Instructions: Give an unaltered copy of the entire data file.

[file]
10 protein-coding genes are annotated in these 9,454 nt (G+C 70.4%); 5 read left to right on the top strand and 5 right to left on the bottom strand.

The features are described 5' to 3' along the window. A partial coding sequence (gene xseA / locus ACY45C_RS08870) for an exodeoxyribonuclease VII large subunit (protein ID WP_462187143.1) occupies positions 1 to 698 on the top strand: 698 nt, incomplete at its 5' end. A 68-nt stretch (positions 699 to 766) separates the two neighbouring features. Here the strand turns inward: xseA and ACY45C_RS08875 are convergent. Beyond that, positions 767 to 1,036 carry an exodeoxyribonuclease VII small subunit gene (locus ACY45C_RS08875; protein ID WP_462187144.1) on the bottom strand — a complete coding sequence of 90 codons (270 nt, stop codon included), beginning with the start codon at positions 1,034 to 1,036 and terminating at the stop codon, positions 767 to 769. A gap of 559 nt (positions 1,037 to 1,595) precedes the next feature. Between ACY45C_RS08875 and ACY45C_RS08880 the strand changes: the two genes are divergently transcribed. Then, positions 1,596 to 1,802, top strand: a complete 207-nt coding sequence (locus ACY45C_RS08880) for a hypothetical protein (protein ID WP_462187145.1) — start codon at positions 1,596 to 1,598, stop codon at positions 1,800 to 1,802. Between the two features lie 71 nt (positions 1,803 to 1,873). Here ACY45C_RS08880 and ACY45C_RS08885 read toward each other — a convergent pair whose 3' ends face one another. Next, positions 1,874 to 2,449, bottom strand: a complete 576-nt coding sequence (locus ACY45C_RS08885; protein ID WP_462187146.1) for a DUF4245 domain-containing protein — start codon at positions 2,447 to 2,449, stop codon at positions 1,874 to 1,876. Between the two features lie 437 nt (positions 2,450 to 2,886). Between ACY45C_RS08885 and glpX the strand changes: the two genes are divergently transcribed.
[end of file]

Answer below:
10 protein-coding genes are annotated in these 9,454 nt (G+C 70.4%); 5 read left to right on the top strand and 5 right to left on the bottom strand.

The features are described 5' to 3' along the window. A partial coding sequence (gene xseA / locus ACY45C_RS08870) for an exodeoxyribonuclease VII large subunit (protein ID WP_462187143.1) occupies positions 1 to 698 on the top strand: 698 nt, incomplete at its 5' end. A 68-nt stretch (positions 699 to 766) separates the two neighbouring features. Here the strand turns inward: xseA and ACY45C_RS08875 are convergent. Beyond that, positions 767 to 1,036 carry an exodeoxyribonuclease VII small subunit gene (locus ACY45C_RS08875; protein ID WP_462187144.1) on the bottom strand — a complete coding sequence of 90 codons (270 nt, stop codon included), beginning with the start codon at positions 1,034 to 1,036 and terminating at the stop codon, positions 767 to 769. A gap of 559 nt (positions 1,037 to 1,595) precedes the next feature. Between ACY45C_RS08875 and ACY45C_RS08880 the strand changes: the two genes are divergently transcribed. Then, positions 1,596 to 1,802, top strand: a complete 207-nt coding sequence (locus ACY45C_RS08880) for a hypothetical protein (protein ID WP_462187145.1) — start codon at positions 1,596 to 1,598, stop codon at positions 1,800 to 1,802. Between the two features lie 71 nt (positions 1,803 to 1,873). Here ACY45C_RS08880 and ACY45C_RS08885 read toward each other — a convergent pair whose 3' ends face one another. Next, positions 1,874 to 2,449, bottom strand: a complete 576-nt coding sequence (locus ACY45C_RS08885; protein ID WP_462187146.1) for a DUF4245 domain-containing protein — start codon at positions 2,447 to 2,449, stop codon at positions 1,874 to 1,876. Between the two features lie 437 nt (positions 2,450 to 2,886). Between ACY45C_RS08885 and glpX the strand changes: the two genes are divergently transcribed.